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A bumpy G20 agenda: from austerity to growth

27 Feb A bumpy G20 agenda: from austerity to growth

For the past few years, G20 meetings have focused on austerity measures, given the backdrop of the financial and economic crises. Over the weekend (22-23 February) in Sydney, Australia, G20 finance ministers and central bank governors agreed to add US$2 trillion (S$2.5 trillion) to the global economy over the next five years – a 2 percentage point increase in world GDP. Concrete measures, however, were less apparent and Asian stock markets were not impressed when they opened on Monday, with major regional indices losing ground except Singapore’s.

Nevertheless, it is a good sign that the world’s 20 largest economies agree on the direction that the global economy should take. The resulting communiqué from the meeting said that the G20 countries would take “concrete actions” such as “increase investment, lift employment and participation, enhance trade and promote competition, in addition to macroeconomic policies.”

Still, tensions brewed between developed and developing economies, with one of the loudest voices coming from India. Mr Raghuram Rajan, the governor of the country’s Reserve Bank, accused Western countries of formulating monetary policy that had been distorting emerging economies, and called on them to restore international monetary co-operation. Much of his argument seemed directed towards the US Federal Reserve’s tapering of its quantitative easing on monetary policy at the beginning of this year, which has had a destabilising effect on developing economies like India.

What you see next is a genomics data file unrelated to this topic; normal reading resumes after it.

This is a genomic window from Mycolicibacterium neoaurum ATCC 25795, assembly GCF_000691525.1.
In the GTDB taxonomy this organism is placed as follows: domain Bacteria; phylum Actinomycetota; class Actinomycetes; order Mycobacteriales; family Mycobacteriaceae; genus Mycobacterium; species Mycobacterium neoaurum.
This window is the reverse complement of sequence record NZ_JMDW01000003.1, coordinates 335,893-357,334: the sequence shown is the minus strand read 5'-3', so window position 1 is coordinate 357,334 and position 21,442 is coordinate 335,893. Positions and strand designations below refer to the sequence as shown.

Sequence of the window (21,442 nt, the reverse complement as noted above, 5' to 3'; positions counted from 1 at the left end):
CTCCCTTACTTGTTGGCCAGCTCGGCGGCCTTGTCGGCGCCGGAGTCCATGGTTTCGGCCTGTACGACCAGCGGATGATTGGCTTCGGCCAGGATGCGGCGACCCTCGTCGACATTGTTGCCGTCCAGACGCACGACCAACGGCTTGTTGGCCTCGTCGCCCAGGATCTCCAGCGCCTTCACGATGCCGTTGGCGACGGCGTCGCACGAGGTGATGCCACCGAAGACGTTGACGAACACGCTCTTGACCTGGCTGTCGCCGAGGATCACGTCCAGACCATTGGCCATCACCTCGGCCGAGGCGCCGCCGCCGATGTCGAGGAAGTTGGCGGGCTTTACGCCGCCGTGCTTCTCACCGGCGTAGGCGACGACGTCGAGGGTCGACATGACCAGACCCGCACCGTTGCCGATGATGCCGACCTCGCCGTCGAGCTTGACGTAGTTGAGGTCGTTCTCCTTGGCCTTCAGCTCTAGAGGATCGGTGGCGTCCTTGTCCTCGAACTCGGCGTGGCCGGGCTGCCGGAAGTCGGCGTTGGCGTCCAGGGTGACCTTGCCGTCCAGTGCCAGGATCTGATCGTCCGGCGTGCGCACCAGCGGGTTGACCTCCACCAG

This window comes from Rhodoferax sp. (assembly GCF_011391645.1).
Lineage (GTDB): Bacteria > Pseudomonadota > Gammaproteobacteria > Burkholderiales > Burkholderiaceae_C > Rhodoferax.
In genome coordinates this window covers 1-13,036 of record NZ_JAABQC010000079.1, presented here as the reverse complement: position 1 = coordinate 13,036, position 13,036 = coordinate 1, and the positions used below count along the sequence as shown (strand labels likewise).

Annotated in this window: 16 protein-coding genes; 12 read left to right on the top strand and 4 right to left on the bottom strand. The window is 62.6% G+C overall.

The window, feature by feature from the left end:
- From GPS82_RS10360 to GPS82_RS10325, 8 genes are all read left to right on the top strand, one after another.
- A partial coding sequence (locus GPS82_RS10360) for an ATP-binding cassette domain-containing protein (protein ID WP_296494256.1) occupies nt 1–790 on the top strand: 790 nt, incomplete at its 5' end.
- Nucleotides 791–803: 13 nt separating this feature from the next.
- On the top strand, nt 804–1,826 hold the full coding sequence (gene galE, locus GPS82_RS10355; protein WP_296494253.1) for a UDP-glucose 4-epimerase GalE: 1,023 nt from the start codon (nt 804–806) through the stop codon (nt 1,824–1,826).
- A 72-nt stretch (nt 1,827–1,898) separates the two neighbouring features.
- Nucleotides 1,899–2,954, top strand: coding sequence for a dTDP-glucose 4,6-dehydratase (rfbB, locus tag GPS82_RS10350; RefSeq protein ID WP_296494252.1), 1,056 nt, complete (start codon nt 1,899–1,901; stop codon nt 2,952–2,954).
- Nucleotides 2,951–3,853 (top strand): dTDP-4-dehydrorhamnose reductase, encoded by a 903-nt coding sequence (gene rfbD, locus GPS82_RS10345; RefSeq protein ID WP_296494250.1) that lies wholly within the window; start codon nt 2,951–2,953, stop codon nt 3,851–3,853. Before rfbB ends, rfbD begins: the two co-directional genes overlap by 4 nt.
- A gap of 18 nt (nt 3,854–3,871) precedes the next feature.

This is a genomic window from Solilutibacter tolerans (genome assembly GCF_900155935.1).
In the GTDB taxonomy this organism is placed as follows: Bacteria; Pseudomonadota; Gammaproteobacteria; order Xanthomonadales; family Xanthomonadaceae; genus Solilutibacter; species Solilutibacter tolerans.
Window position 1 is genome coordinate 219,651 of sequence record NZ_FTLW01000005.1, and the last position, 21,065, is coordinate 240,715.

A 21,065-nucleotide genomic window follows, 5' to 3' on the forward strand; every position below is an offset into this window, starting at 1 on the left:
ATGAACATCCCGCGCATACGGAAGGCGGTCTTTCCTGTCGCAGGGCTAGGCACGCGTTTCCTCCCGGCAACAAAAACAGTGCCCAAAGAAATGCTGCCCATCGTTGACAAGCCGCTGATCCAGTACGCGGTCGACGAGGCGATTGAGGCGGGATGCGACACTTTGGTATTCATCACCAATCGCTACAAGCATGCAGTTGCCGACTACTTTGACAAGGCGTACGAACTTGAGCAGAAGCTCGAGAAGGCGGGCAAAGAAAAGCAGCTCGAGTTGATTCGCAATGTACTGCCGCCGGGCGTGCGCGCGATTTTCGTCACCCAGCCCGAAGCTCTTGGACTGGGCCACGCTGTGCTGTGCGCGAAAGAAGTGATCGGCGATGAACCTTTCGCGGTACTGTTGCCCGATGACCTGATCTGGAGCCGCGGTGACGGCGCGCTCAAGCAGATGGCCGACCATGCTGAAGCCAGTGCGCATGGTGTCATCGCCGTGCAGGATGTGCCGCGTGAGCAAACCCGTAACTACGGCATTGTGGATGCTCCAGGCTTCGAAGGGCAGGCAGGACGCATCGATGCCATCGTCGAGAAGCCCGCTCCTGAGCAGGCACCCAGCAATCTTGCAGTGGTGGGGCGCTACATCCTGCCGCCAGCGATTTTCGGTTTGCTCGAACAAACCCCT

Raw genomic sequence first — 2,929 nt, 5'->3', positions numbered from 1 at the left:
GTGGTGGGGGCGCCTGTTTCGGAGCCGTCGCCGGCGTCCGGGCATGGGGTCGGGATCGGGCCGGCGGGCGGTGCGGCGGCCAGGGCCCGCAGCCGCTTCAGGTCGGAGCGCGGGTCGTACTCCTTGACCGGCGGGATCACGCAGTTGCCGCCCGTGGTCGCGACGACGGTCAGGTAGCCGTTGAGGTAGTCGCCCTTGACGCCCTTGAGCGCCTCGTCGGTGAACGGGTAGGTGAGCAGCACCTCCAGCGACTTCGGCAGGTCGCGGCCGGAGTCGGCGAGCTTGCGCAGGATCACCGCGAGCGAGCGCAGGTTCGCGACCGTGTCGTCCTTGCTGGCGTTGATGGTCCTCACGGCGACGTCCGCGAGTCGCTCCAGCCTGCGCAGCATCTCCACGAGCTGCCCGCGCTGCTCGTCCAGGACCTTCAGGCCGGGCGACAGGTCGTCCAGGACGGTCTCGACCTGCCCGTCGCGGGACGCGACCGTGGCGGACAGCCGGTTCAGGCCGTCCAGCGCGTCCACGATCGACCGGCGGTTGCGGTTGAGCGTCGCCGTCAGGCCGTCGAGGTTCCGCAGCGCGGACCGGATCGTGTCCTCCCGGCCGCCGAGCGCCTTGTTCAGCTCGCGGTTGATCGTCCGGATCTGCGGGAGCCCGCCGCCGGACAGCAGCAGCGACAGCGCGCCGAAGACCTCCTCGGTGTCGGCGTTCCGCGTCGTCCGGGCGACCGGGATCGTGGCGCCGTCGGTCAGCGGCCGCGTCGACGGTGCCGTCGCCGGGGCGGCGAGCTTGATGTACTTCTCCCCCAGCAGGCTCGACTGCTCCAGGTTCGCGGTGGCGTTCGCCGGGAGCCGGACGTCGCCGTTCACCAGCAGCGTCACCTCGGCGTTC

The response from the finance ministers of the UK, US and Germany was that all countries needed “get their houses in order”. Not that India does not recognise this, as Mr Rajan himself had already pointed out for India. Nor was he arguing that national central banks in developed countries should act altruistically beyond their sovereign interests.

Rather, Mr Rajan’s point was that some of the Fed’s decisions do indeed hurt emerging economies. Moreover, what emerging economies can do to “get their houses in order”, such as controlling foreign capital and hoarding foreign-exchange reserves, will affect developed countries too – and by extension, the entire global economy.

The statement from this latest G20 meeting may lack grit and detail, at a time that the grouping has been said to be losing relevance, especially for emerging economies. But as the G20 makes a transition towards a post-crisis agenda, the US$2 trillion target is a welcome sign of the common resolve among the world’s largest economies in forging some form of cooperation.


G20 aims to add $2tn to global economy [Financial Times, 23 Feb 2014]

Neither accurate nor useful [The Economist, 21 Feb 2014]